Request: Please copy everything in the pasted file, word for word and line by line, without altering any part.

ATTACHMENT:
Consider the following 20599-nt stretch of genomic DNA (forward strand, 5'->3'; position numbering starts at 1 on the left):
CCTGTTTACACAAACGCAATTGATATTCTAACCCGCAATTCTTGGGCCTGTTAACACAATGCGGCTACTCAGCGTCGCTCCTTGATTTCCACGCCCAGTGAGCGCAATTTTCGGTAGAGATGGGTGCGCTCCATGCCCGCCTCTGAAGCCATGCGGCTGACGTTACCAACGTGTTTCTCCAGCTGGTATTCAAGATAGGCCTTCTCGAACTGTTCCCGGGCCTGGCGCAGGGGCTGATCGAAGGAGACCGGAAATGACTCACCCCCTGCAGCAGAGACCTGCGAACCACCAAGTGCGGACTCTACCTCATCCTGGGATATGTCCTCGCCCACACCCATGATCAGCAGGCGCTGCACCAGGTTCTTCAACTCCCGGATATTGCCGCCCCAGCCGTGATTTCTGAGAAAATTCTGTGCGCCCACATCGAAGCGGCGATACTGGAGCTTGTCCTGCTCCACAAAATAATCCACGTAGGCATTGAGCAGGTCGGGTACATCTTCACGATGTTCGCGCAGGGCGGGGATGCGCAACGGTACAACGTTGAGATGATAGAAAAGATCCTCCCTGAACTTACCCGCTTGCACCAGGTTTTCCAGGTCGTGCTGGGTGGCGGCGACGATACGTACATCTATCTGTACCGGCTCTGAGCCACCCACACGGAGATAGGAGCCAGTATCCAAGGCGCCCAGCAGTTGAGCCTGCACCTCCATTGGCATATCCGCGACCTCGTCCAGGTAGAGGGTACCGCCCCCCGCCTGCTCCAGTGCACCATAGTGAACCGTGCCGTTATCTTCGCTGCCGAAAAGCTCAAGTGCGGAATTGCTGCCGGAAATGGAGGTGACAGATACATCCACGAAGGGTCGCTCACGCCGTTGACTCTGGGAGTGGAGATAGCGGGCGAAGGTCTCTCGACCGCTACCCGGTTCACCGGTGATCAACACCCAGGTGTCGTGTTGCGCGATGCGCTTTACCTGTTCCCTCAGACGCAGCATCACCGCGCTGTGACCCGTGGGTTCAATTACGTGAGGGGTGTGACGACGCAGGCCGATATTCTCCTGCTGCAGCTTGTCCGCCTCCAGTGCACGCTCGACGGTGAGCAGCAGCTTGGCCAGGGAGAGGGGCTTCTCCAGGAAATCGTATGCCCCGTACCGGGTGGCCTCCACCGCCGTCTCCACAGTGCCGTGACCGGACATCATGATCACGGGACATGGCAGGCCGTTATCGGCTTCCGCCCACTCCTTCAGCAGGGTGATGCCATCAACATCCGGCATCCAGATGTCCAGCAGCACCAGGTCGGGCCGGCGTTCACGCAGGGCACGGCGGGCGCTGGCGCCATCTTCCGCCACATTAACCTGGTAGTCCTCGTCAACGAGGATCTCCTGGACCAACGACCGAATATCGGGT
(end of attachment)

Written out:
Consider the following 20599-nt stretch of genomic DNA (forward strand, 5'->3'; position numbering starts at 1 on the left):
CCTGTTTACACAAACGCAATTGATATTCTAACCCGCAATTCTTGGGCCTGTTAACACAATGCGGCTACTCAGCGTCGCTCCTTGATTTCCACGCCCAGTGAGCGCAATTTTCGGTAGAGATGGGTGCGCTCCATGCCCGCCTCTGAAGCCATGCGGCTGACGTTACCAACGTGTTTCTCCAGCTGGTATTCAAGATAGGCCTTCTCGAACTGTTCCCGGGCCTGGCGCAGGGGCTGATCGAAGGAGACCGGAAATGACTCACCCCCTGCAGCAGAGACCTGCGAACCACCAAGTGCGGACTCTACCTCATCCTGGGATATGTCCTCGCCCACACCCATGATCAGCAGGCGCTGCACCAGGTTCTTCAACTCCCGGATATTGCCGCCCCAGCCGTGATTTCTGAGAAAATTCTGTGCGCCCACATCGAAGCGGCGATACTGGAGCTTGTCCTGCTCCACAAAATAATCCACGTAGGCATTGAGCAGGTCGGGTACATCTTCACGATGTTCGCGCAGGGCGGGGATGCGCAACGGTACAACGTTGAGATGATAGAAAAGATCCTCCCTGAACTTACCCGCTTGCACCAGGTTTTCCAGGTCGTGCTGGGTGGCGGCGACGATACGTACATCTATCTGTACCGGCTCTGAGCCACCCACACGGAGATAGGAGCCAGTATCCAAGGCGCCCAGCAGTTGAGCCTGCACCTCCATTGGCATATCCGCGACCTCGTCCAGGTAGAGGGTACCGCCCCCCGCCTGCTCCAGTGCACCATAGTGAACCGTGCCGTTATCTTCGCTGCCGAAAAGCTCAAGTGCGGAATTGCTGCCGGAAATGGAGGTGACAGATACATCCACGAAGGGTCGCTCACGCCGTTGACTCTGGGAGTGGAGATAGCGGGCGAAGGTCTCTCGACCGCTACCCGGTTCACCGGTGATCAACACCCAGGTGTCGTGTTGCGCGATGCGCTTTACCTGTTCCCTCAGACGCAGCATCACCGCGCTGTGACCCGTGGGTTCAATTACGTGAGGGGTGTGACGACGCAGGCCGATATTCTCCTGCTGCAGCTTGTCCGCCTCCAGTGCACGCTCGACGGTGAGCAGCAGCTTGGCCAGGGAGAGGGGCTTCTCCAGGAAATCGTATGCCCCGTACCGGGTGGCCTCCACCGCCGTCTCCACAGTGCCGTGACCGGACATCATGATCACGGGACATGGCAGGCCGTTATCGGCTTCCGCCCACTCCTTCAGCAGGGTGATGCCATCAACATCCGGCATCCAGATGTCCAGCAGCACCAGGTCGGGCCGGCGTTCACGCAGGGCACGGCGGGCGCTGGCGCCATCTTCCGCCACATTAACCTGGTAGTCCTCGTCAACGAGGATCTCCTGGACCAACGACCGAATATCGGGT